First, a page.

Proposition 74 and the Sacramento Bee.
On Sunday, Oct. 9, the Sacramento Bee editorial board published an editorial urging a No vote on Prop.74; the Schwarzenegger proposal to extend probationary status for new teachers from 2 years to 5 years. While I applaud their position, their reasoning agrees with the governor on a number of important points.
Now, on Monday, Oct. 10,2005, the Sacramento Bee news department writes its major piece on Prop. 74 “Education plan faces voter test.” By staff writer Laurel Rosenhall. Keep in mind that news departments and editorial departments are separate.
The article which appears on page 1 is the first in a series on the major propositions.
The news article starts off with the case of Ryan Armitage. Unfortunately it also starts off using the Schwarzenegger frame on the issue. The first four paragraphs of the news story claim that Prop. 74 is about tenure. It is not.
Do California teachers have tenure? No. That is a misleading campaign spin. What they have after two years is due process rights- an opportunity to improve, and the right to a hearing. Simply put, teachers have a right to a fair hearing before being fired.
Poor teachers are dismissed under the current system. Quality principals at times remove poor teachers. The present laws do not prevent the removal of the incompetent teachers. The present law does not grant tenure. Tenure is the property right to a position (as a teacher). The proposition 74 proposals do not grant tenure.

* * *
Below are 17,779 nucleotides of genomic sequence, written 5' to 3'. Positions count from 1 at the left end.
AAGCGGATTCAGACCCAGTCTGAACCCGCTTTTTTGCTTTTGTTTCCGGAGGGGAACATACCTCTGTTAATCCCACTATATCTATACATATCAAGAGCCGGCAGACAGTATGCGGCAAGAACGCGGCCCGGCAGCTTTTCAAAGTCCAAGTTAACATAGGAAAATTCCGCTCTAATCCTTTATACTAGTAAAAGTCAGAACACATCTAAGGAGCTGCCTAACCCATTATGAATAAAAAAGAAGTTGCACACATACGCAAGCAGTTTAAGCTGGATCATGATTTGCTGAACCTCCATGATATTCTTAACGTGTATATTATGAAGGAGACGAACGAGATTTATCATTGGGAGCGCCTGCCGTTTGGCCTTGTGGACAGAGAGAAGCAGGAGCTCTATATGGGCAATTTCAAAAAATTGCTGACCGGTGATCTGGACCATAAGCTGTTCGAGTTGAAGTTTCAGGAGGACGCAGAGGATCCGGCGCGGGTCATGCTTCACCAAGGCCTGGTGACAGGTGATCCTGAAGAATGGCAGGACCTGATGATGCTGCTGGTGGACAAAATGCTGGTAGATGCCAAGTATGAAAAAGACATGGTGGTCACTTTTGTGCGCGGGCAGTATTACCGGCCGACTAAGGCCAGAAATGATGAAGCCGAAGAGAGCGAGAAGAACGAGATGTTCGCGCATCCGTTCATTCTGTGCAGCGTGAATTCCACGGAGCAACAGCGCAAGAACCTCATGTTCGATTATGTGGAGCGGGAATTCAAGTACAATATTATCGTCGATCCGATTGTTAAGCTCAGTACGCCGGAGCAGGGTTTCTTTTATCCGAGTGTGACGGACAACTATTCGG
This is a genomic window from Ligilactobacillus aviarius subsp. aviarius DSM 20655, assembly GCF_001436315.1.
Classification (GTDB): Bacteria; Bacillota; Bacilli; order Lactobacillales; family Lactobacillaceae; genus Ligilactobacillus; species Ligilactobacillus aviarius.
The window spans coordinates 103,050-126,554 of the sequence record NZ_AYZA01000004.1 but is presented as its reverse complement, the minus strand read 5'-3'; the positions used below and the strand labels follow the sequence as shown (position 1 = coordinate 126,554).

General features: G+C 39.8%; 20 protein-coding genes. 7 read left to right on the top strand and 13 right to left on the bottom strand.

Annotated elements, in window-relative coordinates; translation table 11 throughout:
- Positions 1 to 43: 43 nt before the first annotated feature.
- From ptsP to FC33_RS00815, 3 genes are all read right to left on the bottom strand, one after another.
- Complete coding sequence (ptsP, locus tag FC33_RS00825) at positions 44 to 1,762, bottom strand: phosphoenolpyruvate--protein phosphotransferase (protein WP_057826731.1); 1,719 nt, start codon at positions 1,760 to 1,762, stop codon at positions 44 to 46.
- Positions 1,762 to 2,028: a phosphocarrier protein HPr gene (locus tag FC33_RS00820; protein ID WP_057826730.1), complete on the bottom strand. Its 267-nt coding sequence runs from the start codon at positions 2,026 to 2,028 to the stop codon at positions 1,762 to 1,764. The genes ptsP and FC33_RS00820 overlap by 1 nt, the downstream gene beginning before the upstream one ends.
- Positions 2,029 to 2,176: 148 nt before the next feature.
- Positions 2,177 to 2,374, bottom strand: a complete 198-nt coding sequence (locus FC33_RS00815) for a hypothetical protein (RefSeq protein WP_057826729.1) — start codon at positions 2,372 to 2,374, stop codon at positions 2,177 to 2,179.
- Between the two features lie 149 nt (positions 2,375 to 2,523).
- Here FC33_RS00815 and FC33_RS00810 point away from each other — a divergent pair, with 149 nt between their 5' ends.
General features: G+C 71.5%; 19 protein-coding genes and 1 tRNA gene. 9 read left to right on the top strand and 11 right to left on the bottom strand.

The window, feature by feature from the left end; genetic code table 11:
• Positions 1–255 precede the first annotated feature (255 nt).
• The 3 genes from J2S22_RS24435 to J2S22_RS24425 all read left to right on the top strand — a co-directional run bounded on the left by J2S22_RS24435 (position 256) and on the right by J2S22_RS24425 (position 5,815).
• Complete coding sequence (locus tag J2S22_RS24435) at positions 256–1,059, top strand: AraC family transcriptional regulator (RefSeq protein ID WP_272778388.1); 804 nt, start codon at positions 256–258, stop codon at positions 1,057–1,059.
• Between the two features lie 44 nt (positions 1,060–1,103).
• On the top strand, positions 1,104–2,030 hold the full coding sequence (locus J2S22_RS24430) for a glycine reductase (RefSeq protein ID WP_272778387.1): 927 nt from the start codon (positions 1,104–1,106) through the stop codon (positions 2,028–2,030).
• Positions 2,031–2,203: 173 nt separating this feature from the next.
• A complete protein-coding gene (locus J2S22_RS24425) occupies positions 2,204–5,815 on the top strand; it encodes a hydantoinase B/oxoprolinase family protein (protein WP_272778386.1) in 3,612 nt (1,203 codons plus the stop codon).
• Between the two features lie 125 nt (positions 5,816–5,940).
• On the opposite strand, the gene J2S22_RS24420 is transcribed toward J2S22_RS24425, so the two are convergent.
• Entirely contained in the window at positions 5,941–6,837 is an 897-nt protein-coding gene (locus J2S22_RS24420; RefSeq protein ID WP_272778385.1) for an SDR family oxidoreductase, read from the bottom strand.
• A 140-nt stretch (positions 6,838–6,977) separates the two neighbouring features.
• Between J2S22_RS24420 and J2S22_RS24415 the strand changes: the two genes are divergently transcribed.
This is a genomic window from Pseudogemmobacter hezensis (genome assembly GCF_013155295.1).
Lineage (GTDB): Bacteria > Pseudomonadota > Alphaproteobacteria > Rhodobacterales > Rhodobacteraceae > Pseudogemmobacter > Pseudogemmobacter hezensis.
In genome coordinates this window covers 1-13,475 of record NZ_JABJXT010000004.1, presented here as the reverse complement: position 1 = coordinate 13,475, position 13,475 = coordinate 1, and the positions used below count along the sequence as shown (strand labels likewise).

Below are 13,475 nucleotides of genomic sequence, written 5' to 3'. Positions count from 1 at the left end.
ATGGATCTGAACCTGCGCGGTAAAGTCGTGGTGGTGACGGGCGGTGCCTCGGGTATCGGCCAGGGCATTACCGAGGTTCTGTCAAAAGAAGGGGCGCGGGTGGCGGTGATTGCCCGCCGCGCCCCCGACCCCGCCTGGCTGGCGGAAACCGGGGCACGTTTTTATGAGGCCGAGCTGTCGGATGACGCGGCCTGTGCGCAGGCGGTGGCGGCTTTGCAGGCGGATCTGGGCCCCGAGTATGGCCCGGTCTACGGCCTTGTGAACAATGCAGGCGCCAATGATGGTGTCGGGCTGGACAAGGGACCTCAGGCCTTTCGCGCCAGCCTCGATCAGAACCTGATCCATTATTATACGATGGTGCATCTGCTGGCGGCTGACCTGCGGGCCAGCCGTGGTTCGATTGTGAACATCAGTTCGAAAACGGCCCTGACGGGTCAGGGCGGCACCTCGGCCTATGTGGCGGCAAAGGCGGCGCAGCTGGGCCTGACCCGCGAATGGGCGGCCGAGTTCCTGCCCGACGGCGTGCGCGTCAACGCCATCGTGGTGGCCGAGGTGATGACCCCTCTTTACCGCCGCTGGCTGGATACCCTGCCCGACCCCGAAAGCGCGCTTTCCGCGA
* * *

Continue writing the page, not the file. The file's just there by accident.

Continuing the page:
The news story by writer Rosenhall is not an extreme nor partisan position, but she did make the substantive error of starting off with the framework provided by the governor’s campaign.
The remainder of the story is a rather balanced description of the two sides of the argument. The writer uses the press procedure of getting comments from two opposing sides. For example, she compares the positions of Eric Hanushek of the Hoover Institute with the studies done by Linda Darling-Hammond. A careful reader will know that one is an opinion piece from a major conservative think tank and the second is a summary of research.
I encourage readers to keep in mind the role of well funded conservative think tanks in promoting a viewpoint. See the information in David Brock, The Republican Noise Machine: Right Wing Media and How it Corrupts Democracy.
In an interesting part of the story the author compares the governor’s proposal for a five year probationary status with those of other states. 33 States require 3 years of probationary status. Only Indiana and Missouri require five years.
Margaret Fortune, educational advisor to the governor sees this as California being a trend setter. Recall, Margaret Fortune- is the former director of Sacramento High School, where a highly controversial charter school was established behind her advocacy. Fortune is an advisor to the governor, along with Karen Young, and Alan Bersin, Secretary of Education and former failed superintendent of San Diego Unified School District, and others make up the Schwarzenegger educational team. These folks see the current attacks on teachers contained in Prop.74 as good policy.
Writer Rosenhall completed a reasonably balanced story on Prop. 74. It is good to see that writers with integrity can write news stories without bending to the demands of the partisans. Most current polls show Prop.74 failing along with Prop. 76.
Next steps: After defeating Prop. 74 and 76 on Nov.8, it is obvious that we need to organize a campaign to defeat Schwarzenegger ( and his anti teacher educational advisors) in the 2006 election.